I've heard several people respond to the gay marriage debate that they don't think it should be a government issue. I wasn't really sure what that meant. Maybe, though, it's a strong argument for the recognition of gay marriages.
10.22.2005 11:49pm
Marcus1:
Jimbino,

Being in a stickler mood, I'd say yes and no are the two sides of the SSM debate. Making marriage illegal sounds like another debate.
10.22.2005 11:53pm
anonymous22:
It seems to me that many of the "technical" criticisms being made of Gallagher's posts are the result of people being hyper-critical because they disagree with Gallagher's viewpoint.
10.23.2005 12:22am
Defending the Indefensible:
Marcus1,
You make an excellent point, and I'm inclined to agree. Marriage is a religious institution predating the state, and to the extent the state confers recognition (separate and apart from the issue of state-issued marriage licenses) for some marriages and not others, a compelling state interest must really be shown to justify such discrimination in order to overcome the first amendment presumption.
10.23.2005 12:31am
Jimbino (mail):
Marcus1,

I suppose you could limit a debate as to whether there are either 3 or 4 angels on the pinhead, which is akin to what our law practically requires litigants to do. As a scientist, I am forced to footnote the other options, and the issue is vital to me, as the inability of gays to countenance the two options I listed is what denies them my support for their right to marry, since, if they gained the right, they might, I'm afraid, join forces with the usual marrieds in denying me my equal rights as a single.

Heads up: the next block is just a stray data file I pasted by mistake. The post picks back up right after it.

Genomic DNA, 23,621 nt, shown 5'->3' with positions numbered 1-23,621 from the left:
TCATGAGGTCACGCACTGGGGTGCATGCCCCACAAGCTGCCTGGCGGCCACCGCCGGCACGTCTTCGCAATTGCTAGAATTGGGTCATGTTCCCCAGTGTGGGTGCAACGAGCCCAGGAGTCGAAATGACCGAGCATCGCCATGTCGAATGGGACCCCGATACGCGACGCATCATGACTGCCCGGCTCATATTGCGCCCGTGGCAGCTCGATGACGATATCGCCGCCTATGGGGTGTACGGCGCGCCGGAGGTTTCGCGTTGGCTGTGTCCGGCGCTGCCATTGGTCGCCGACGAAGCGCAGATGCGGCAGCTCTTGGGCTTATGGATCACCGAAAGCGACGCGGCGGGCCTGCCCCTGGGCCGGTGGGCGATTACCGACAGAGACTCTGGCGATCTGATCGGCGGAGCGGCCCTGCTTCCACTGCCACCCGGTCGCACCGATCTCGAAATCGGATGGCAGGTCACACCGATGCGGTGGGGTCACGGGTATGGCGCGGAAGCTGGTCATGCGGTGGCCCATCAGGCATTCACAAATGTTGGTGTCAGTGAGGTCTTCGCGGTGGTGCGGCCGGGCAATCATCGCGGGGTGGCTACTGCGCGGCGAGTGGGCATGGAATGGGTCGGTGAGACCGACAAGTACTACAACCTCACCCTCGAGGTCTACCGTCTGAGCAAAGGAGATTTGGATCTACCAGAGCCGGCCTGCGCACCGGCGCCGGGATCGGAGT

10.23.2005 12:40am
Cornellian (mail):
You make an excellent point, and I'm inclined to agree. Marriage is a religious institution predating the state, and to the extent the state confers recognition (separate and apart from the issue of state-issued marriage licenses) for some marriages and not others, a compelling state interest must really be shown to justify such discrimination in order to overcome the first amendment presumption.

I'd quibble with the description of marriage as a religious institution. It predates Christianity, and almost certainly any other religion as well, nor did the Christian Church originally involve itself in marriage. So it's a social institution upon which Christianity has made some encroachments, but I wouldn't call it a religious institution.
10.23.2005 12:49am
Bob (mail):
I agree with Cornellian. Christianity did not generally involve itself with marriage until the Middle Ages. Before that, in Christian countries, marriage was a generally secular affair. Originally the Church took on power over marriage largely as a means of acquiring power in the secular world. Thus, I am unconvinced that it is a religious institution.
10.23.2005 1:01am
Michelangelo (www):
Marriage may predate Christianity but what about Abraham and Moses and Judaism?

The problem with this pro/anti gay marriage debate is that marriage is pretty irrational to begin with so why expect a rationale discussion of it. Why should anyone get married? Why should two men and two women not be able to get married? It is none of my business or your business what a "family" is to them. Yet, so many people obviously do not feel this way. In fact, they seem to care a whole lot.